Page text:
OrangeCrate is pleased to present an Interview with Shawn Gordon, President of TheKompany, a well-known and beloved (by many of us) software company that develops cross-platform applications. I believe this exchange was a little different than a normal interview, and I thank Shawn for taking the time to respond to my questions, it is appreciated.
(Submitted by Chuck Talk Fri Aug 6, 2004 )
| ||Everyone is pretty much scratching their heads wondering why Sharp is even coming up with new devices when they don't appear to want anyone to use them. This has been the biggest lost opportunity that I remember seeing in recent years. Sharp really made some great devices but just couldn't decide on how they wanted to pursue the market and dropped the ball.
Unfortunately the other half dozen or so units that other companies were working on that we were familiar with never saw the light of day either. So at the moment we've got 2 major initiatives we're working on, one is Smartphones, specifically Symbian although we're talking to the guys doing the Linux ones like Motorola. The other is a really exciting product/service we will launch in mid-September called "Mindawn". I can't say much else about Mindawn at the moment other than it will take a lot of people by surprise.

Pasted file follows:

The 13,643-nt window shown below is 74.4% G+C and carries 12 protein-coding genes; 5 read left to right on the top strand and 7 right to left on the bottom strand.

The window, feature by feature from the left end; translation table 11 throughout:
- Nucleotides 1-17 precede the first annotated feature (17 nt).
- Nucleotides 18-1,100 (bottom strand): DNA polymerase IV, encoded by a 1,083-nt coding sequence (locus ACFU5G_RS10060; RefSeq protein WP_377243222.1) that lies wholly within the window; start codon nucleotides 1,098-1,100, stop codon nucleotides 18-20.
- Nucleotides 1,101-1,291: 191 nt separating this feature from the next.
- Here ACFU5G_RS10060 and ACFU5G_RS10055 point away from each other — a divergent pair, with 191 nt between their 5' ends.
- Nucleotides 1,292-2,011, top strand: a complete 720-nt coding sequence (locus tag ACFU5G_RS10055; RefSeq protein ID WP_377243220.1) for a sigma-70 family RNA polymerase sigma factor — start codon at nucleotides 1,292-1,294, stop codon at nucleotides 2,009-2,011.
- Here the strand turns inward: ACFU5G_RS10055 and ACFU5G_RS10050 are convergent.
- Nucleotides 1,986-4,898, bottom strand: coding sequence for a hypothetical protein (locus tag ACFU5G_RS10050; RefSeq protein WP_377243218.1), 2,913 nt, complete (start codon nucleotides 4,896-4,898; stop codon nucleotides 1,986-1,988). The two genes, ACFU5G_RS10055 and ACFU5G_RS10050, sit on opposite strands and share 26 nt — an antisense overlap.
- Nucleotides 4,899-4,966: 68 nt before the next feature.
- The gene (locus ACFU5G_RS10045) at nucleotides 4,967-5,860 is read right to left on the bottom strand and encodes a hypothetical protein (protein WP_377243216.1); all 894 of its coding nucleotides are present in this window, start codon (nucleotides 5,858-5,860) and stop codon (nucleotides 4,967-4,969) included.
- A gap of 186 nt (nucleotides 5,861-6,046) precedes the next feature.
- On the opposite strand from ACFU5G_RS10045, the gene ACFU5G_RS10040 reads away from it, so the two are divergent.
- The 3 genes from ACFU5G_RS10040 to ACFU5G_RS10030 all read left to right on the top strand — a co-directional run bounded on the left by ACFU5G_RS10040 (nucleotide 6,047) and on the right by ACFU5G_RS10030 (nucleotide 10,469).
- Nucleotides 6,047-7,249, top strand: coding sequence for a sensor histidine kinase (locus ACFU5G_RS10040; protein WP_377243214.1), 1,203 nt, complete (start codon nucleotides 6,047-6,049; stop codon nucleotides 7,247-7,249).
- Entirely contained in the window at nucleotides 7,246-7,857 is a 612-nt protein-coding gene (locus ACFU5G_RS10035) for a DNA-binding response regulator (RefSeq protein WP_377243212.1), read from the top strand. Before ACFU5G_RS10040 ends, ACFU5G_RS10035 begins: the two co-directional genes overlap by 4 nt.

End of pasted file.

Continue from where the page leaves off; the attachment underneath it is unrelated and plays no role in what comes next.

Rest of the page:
In addition to the new things we have some working going on with existing products. Our Visio style tool Kivio has a totally revamped engine that we are testing now that will allow for some really amazing features to be put in to a diagram. QuantaGold is getting some updates, especially for PHP5,DataArchitect is going to be getting native Oracle and SQL Server support soon, and dbRadar has a major new release coming. Lots of minor stuff as well, but those are the highlights.
Chuck Talk: Do you see the consolidation of the major Linux distributors as a good thing for your business? Will having larger companies support and promote Linux help TheKompany in the long run?